EMDR is a highly structured, short-term therapy intervention that is useful for treating trauma and PTSD symptoms. While EMDR is considered a top-tier approach for the treatment of trauma, it has also been found effective in treating other problems including anxiety and mood disorders such as depression. EMDR is recognized by the American Psychiatric Association, the American Psychological Association, the Department of Defense, the Veteran's Administration and insurance companies as an effective evidence-based form of treatment.

EMDR utilizes the natural healing ability of your body and mind. After a thorough assessment and development of a treatment plan, you will be asked specific questions about a particular disturbing memory. Eye movements, similar to those during REM sleep, will be recreated simply by asking you to watch the tip of a wand moving back and forth across your visual field. (Sometimes, headphones and hand "tappers" are used instead for those who have difficulty with the rapid eye movements.) The eye movements will last for a short while and then stop. You will then be asked to report back on the experiences you have had during each of these sets of eye movements. Experiences during a session may include changes in thoughts, images and feelings.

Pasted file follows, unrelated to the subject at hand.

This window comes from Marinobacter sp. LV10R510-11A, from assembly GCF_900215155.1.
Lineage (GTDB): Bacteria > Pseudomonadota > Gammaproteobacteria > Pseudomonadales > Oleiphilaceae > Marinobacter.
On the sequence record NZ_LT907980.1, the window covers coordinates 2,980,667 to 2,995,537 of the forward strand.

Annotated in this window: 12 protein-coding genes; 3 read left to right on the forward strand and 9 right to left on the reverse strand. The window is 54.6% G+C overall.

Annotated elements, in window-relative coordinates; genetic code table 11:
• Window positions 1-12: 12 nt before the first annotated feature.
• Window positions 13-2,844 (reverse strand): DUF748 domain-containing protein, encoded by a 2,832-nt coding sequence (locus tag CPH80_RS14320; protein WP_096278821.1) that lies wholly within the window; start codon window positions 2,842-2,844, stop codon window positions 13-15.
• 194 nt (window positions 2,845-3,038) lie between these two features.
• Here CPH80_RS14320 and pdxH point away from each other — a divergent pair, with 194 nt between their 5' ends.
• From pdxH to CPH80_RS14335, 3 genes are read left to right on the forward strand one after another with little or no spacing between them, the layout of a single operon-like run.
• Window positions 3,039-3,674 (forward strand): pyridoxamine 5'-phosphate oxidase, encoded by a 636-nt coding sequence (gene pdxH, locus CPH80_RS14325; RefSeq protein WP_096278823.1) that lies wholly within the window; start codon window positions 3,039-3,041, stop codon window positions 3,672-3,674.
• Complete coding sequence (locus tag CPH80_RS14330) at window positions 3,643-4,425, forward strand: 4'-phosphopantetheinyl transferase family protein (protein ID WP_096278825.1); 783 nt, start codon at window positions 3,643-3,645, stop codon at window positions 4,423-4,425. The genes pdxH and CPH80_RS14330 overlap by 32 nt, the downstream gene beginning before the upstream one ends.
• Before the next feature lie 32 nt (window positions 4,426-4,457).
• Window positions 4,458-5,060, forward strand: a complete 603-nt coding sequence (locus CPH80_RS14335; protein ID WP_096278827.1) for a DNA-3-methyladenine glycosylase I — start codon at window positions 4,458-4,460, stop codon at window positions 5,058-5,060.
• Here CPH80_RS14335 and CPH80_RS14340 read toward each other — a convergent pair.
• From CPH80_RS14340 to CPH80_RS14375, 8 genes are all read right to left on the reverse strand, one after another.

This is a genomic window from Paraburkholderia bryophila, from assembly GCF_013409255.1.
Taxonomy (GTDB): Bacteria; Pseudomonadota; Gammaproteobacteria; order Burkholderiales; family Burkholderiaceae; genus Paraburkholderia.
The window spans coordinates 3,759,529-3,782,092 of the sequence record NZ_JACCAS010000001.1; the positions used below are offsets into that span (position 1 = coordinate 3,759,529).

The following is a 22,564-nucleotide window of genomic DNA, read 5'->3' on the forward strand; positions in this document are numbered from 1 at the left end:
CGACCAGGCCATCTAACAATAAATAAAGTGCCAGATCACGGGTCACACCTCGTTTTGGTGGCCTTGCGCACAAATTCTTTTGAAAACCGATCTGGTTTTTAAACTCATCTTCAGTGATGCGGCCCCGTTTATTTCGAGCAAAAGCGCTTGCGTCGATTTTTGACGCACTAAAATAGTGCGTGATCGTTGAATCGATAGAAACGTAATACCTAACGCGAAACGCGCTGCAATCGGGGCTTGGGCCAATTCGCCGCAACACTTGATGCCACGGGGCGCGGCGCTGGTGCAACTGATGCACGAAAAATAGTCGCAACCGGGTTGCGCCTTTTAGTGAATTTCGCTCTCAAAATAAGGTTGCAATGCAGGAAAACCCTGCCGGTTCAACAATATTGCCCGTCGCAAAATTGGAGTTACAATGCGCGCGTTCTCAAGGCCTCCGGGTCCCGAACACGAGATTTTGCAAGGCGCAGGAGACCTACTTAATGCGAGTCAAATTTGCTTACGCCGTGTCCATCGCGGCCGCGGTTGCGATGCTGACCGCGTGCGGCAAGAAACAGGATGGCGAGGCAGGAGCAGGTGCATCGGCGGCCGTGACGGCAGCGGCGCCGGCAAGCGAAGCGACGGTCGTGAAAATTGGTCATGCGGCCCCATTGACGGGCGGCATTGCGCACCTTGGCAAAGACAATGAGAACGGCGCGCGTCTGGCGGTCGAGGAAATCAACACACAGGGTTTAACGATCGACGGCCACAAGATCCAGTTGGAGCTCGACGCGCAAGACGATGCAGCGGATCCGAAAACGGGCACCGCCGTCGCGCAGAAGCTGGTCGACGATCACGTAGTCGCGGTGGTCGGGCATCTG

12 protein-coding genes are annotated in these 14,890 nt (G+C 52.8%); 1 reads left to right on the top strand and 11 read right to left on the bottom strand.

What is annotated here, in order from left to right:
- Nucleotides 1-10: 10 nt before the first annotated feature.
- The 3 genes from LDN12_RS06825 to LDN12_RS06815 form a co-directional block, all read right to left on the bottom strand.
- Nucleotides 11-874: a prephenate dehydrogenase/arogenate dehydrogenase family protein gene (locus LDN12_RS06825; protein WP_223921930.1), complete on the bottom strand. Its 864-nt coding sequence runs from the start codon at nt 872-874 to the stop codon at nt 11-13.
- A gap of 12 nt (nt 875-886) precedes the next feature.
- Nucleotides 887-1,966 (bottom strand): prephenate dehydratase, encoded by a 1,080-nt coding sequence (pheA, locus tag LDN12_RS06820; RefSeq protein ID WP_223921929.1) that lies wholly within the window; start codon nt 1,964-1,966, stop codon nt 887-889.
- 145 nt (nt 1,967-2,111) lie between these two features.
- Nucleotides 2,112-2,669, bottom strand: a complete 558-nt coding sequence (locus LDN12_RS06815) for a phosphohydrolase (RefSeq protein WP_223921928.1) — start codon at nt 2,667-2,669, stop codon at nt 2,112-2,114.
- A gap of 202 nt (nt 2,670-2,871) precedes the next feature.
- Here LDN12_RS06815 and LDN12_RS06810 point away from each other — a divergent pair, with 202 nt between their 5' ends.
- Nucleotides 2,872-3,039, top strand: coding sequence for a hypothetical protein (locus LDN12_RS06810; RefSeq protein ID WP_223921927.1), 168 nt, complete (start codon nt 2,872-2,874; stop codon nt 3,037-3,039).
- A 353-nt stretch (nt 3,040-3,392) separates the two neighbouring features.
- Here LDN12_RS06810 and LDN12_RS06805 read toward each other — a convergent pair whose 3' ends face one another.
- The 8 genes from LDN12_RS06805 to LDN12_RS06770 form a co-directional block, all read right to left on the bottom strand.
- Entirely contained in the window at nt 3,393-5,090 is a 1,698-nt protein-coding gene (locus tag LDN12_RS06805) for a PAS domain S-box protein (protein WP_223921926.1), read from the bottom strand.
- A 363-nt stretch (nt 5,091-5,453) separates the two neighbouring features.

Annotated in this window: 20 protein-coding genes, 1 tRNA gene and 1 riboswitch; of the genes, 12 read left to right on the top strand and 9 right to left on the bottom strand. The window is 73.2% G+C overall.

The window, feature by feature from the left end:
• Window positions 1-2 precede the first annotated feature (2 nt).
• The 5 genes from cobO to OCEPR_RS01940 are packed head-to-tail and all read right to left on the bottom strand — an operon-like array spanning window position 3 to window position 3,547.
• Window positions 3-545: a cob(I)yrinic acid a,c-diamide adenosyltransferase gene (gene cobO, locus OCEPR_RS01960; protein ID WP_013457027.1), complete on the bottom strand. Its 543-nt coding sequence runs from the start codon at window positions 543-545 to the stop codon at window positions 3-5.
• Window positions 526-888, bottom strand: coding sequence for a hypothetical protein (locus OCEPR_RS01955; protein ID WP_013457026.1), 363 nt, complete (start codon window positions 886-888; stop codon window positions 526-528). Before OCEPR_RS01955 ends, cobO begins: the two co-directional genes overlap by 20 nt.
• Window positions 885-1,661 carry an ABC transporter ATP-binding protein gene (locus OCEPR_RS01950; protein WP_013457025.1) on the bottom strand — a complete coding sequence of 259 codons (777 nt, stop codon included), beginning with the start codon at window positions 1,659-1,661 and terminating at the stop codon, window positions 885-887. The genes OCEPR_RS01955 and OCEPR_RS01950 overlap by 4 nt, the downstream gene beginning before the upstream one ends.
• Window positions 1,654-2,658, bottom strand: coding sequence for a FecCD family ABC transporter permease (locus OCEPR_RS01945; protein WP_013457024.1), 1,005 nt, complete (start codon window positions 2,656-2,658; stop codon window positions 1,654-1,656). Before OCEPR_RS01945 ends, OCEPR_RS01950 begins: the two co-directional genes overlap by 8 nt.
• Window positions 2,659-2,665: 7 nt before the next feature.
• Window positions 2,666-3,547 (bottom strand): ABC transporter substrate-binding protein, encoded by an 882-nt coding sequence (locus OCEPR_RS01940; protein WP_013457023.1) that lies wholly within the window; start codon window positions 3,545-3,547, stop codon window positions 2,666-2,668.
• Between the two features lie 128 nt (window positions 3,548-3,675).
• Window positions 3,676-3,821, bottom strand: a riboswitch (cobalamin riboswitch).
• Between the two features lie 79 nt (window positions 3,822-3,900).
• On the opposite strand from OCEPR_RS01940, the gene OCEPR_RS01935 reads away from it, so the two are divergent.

With repeated sets of eye movements, the memory tends to change in such a way that it loses its painful intensity and simply becomes a neutral memory of an event in the past. Other associated memories may also heal at the same time. This linking of related memories can lead to a dramatic and rapid improvement in many aspects of your life.

Please call or contact me using the form on this page if you would like to discuss whether EMDR might be helpful for you. If you would like to read more about EMDR please visit the website of EMDRIA (EMDR International Association) by following this link: What Is EMDR Therapy?